Monday, July 22, 2013

Quick Review: "To the Tower Born" by Robin Maxwell

From Goodreads:  Debated for more than five centuries, the disappearance of the young princes Edward and Richard from the Tower of London in 1483 has stirred the imaginations of numerous writers from Shakespeare to Josephine Tey and posited the question: Was Richard III the boys' murderer, or was he not? In a captivating novel rich in mystery, color, and historical lore, Robin Maxwell offers a new, controversial perspective on this tantalizing enigma.

The events are witnessed through the eyes of quick-witted Nell Caxton, only daughter of the first English printer, William Caxton, and Nell's dearest friend, "Bessie," daughter of the King of England, sister to the little princes, and founding ancestress of the Tudor dynasty.

With great bravery and heart, the two friends navigate this dark and dangerous medieval landscape in which the king's death sets off a battle among the most scheming, ambitious, and murderous men and women of their age, who will stop at nothing to possess the throne of England.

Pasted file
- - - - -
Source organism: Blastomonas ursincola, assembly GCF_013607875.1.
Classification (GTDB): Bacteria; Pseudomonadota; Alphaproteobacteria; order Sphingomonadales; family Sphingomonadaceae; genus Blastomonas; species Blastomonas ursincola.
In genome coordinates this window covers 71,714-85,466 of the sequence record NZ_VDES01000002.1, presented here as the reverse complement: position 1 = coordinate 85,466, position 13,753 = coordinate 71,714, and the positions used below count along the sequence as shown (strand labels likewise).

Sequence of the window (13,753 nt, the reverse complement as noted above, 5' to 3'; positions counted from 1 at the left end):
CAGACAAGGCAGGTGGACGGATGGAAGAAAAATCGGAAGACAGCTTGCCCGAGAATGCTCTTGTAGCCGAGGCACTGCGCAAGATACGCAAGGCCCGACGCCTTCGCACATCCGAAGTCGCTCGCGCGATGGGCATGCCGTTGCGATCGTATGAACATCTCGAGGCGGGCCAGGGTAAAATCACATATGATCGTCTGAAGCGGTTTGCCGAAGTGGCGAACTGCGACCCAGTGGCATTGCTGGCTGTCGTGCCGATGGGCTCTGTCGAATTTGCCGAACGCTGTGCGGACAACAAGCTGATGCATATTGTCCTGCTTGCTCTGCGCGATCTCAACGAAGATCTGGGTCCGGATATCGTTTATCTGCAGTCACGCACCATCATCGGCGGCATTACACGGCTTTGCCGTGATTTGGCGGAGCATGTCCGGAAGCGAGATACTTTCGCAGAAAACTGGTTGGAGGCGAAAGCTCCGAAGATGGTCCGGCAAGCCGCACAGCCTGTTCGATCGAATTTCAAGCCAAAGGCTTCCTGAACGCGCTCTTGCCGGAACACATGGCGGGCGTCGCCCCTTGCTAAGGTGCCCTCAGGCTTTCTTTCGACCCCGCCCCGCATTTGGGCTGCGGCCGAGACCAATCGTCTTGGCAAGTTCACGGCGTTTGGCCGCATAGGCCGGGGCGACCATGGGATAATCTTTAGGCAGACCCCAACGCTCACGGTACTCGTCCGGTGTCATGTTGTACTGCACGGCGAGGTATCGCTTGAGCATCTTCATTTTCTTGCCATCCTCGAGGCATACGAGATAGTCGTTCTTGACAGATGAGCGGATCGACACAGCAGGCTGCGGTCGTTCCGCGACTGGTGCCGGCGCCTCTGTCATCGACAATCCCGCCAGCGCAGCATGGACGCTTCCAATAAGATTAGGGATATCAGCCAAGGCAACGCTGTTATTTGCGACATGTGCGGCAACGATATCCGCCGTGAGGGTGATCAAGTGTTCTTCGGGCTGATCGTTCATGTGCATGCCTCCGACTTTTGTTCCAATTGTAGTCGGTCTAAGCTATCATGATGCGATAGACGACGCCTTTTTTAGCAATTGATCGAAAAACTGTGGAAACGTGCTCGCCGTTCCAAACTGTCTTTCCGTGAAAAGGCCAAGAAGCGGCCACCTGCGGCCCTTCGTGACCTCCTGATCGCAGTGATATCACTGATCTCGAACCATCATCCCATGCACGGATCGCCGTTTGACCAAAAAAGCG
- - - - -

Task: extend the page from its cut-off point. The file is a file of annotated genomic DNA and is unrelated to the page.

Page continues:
My Thoughts:  The mystery surrounding what happened to the 'Princes in the Tower' is one that seems as though it will never be resolved.  I personally am super interested in this topic and I always like to see how authors address this topic and their opinions as to what really happened to the two young boys.

To the Tower Born is Robin Maxwell's tale of the events surrounding the disappearance of the boys and is a really fun and engaging story.  It is told from the perspective of Nell Caxton and Elizabeth of York and creates a new version of events surrounding the rise of Richard III and the disappearance of Prince Edward and Dickon.  While I am not sure how historically accurate the story is, I did find myself easily hooked.  The story is fast paced and the characters, especially Nell, are really interesting.  I was very surprised by Maxwell's version of events regarding the boys but personally I liked it (no matter how impossible it seemed).  As always, I did appreciate the extensive author's note at the end of the book and the list of sources that Ms. Maxwell used.  If you are looking for a light historical read, I would highly recommend this book.  3 1/2 stars.

This book is part of my personal collection.

2 comments:

  1. Making a note of this one! would like to read it myself.

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  2. This was actually the first book I remember reading that delt with the princes in the tower. I couldn't believe I hadn't read about them before this, and from there was hooked on this period. And while I don't remember this one that way, it holds a special place for me, for those reasons.

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